Uruguay's run-off hangs on a knife edge, with the winning candidate in Sunday's run-off unlikely to be formally identified until the end of the week.
Conservative candidate Luis Lacalle Pou was closing in on the presidency after a run-off on Sunday, exit polls initially showed, with the Partido Nacional leader set to oust Uruguay's long-dominant leftist Frente Amplio coalition. However, as results trickled in it became clear that ex-Montevideo mayor Daniel Martínez was gaining.
With 97.97 percent of votes counted, Lacalle Pou had won 48.74 percent of the vote, versus 47.48 percent for Martínez. In raw vote terms, the conservative candidate had 1.145 million votes to his rival's 1.115 million.
With the difference between the two candidates down to under 35,000 votes at the time of writing, Uruguay's election authorities said the result would probably be known "Thursday or Friday." Officials will take the next few days to scrutinise ballots, with some analysts expecting Martínez to call for a recount.
Polls had shown that Lacalle Pou was likely to defeat Martinez by between six and eight points.
Thousands of Lacalle Pou's supporters massed around his party's headquarters in Montevideo on Sunday, but they were ordered to hold back on celebrations until the official results came through.
The scene at the Frente Amplio's headquarters of the Broad Front were similarly reserved about conceding defeat.
Lacalle Pou, a senator, trailed Martínez in last month's first round, but a pact with centre-right and right-wing parties following simultaneous legislative elections gave him a majority in Congress as well as a significant lead heading into the run-off.
A win for the right would "reflect a trend in the region of voters rejecting the incumbent party over disappointing results," said Robert Wood, Latin America specialist with the Economist Intelligence Unit.
With bright and sunny weather, more than 70 percent of the country's 2.6 million eligible voters had cast ballots three hours before the polls were due to close, Electoral Court Chairman José Arocena said.
"We want the Frente to win, because we feel that with the left our rights are guaranteed," said Juan Pablo Abella, 40, as he walked to a polling station in Montevideo's upmarket Villa Biarritz district with his wife and nine-year-old daughter.
Abella said both he and his wife were born under Uruguay's dictatorship and for them, voting was both a right and a duty.
"Seeing how things are in the region, not everyone has the possibility to choose. You have to value that," he said.
The run-off is effectively a referendum on 15 years of rule by the Frente Amplio, which has won the last three elections.
"Voters are tired of economic stagnation, high unemployment and rising crime since the end of the commodity supercycle, and will look to Mr Lacalle Pou for improvements," Wood told AFP.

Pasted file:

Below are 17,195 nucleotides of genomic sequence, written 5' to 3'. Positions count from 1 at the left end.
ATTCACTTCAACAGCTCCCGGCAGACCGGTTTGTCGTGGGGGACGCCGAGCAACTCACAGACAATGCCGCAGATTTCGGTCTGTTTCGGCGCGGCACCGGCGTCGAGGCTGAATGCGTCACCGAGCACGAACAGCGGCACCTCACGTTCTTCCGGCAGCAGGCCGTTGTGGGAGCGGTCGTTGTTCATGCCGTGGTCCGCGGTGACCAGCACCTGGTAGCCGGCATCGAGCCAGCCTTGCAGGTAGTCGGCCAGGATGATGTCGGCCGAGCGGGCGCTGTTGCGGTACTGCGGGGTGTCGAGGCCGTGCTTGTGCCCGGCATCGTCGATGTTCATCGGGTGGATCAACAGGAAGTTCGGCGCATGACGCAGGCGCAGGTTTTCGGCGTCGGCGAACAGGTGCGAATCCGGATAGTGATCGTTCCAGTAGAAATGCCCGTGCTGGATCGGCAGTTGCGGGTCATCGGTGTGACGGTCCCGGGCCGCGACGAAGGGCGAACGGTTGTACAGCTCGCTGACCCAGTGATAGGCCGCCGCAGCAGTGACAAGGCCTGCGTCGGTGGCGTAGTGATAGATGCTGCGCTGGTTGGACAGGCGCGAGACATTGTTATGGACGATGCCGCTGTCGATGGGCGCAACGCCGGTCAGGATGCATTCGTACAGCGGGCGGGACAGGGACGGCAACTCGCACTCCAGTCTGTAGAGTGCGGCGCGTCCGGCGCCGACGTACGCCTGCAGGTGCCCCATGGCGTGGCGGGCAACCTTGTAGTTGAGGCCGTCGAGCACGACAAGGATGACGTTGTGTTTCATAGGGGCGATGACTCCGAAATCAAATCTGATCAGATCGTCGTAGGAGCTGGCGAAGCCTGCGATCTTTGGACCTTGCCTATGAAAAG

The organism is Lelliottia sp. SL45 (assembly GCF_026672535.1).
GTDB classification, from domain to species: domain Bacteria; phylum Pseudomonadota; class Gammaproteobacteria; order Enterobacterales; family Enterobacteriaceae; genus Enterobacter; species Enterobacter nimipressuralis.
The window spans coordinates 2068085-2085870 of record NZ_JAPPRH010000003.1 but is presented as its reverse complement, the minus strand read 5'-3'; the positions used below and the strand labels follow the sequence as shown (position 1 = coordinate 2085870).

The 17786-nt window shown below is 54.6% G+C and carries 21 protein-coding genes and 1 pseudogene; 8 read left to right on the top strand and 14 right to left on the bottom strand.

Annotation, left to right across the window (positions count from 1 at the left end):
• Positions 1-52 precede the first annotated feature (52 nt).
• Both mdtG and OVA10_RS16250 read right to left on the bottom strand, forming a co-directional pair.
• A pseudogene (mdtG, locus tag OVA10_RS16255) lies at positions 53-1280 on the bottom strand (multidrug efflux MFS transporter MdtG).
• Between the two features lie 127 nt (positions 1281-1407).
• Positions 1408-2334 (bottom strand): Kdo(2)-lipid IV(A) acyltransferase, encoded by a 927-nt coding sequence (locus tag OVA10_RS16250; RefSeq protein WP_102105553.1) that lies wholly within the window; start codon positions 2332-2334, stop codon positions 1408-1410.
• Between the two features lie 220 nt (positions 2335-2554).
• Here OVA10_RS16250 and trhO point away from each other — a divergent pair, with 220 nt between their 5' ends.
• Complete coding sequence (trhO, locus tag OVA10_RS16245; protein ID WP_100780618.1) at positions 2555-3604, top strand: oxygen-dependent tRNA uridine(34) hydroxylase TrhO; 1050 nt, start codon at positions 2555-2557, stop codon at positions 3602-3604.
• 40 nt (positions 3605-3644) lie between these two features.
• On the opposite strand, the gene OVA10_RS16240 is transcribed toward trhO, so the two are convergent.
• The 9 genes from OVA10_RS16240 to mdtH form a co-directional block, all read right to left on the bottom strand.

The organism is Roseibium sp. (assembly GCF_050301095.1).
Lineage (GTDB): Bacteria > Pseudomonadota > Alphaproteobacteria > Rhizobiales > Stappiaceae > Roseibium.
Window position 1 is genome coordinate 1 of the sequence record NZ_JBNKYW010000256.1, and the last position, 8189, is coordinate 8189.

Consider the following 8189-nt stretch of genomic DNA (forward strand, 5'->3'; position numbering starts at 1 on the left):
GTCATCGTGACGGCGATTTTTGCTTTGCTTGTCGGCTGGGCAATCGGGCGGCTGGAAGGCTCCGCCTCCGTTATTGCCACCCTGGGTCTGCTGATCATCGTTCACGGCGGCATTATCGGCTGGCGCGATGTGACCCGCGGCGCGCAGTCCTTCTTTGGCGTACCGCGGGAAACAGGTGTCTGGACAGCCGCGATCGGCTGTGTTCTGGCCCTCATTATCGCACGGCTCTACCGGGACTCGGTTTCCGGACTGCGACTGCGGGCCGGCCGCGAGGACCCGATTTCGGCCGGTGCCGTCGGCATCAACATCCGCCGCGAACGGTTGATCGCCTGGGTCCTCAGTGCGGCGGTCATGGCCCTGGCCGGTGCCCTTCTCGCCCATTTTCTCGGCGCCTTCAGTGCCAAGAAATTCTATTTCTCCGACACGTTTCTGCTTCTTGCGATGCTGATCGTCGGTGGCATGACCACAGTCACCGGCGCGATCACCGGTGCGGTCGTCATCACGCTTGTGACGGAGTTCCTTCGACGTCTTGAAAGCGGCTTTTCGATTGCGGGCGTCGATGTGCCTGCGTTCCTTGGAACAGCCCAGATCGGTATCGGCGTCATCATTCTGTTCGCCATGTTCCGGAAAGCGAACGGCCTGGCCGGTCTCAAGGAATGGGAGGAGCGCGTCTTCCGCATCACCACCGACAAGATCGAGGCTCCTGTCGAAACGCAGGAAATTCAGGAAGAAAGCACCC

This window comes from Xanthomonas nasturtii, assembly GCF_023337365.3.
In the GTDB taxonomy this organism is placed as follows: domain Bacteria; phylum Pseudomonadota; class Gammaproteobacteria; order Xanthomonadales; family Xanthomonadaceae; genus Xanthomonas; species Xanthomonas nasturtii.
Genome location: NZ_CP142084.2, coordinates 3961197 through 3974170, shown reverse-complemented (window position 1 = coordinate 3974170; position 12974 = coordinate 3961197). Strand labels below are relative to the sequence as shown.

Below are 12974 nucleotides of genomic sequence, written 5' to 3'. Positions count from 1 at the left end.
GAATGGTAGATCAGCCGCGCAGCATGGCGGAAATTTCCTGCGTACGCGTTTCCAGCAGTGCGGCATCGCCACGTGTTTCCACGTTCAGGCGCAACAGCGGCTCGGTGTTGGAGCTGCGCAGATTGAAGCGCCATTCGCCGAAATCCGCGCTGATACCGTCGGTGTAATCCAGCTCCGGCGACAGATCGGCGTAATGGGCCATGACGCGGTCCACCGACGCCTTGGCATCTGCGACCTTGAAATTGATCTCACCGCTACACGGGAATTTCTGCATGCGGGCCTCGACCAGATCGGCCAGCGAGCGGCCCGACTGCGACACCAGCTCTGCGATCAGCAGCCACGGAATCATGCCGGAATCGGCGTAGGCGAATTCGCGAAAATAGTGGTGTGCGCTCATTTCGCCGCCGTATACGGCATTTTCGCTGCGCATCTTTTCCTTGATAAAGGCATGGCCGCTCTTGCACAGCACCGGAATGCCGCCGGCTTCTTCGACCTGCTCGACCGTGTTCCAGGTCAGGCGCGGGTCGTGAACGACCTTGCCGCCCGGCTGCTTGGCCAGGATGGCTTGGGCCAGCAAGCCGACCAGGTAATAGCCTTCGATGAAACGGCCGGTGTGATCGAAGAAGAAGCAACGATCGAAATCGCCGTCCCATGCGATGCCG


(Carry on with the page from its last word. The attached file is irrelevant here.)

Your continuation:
Inflation is running at 7.5 percent and unemployment at nine percent.
Outgoing president Tabaré Vázquez noted the turmoil sweeping Latin America – the resignation of Evo Morales as president of Bolivia, and sometimes violent street protests in Chile and now Colombia – and said Uruguay will carry out a smooth transfer of power to a new president in March of next year.
"The people of Uruguay can rest assured that we are going to achieve this," Vázquez told reporters.
In a highly unusual incident in the early hours of Sunday, a bus carrying military personnel to guard ballot boxes was stoned by people participating in an electronic music festival in Montevideo.
Uruguayan media and videos circulated on Twitter showed several cars had been damaged.
"When I saw that this morning, I thought it was another country. Unfortunately it was Uruguay," said Lacalle Pou, who has promised to get tough on rising crime levels.
The Frente Amplio, a coalition of leftist movements, can point to a record of progressive governing since it broke a decades-long conservative stranglehold on the government in 2005.
Uruguay has stood out on the international stage by approving abortion and gay marriage, and the small nation pioneered the legalisation of cannabis in 2013.
But Lacalle Pou has tapped into voter concerns over the country's high tax rates and promised to look elsewhere to raise the US$900 million needed to reduce the public deficit, nearly five percent of GDP.
Uruguay has long been considered a bastion of peace and stability in an often turbulent region.
But public safety has been eroding, with a sharp rise in some violent crimes reported last year.
In 2018, the region's second-smallest country registered a record 414 murders, up 45 percent on the year before.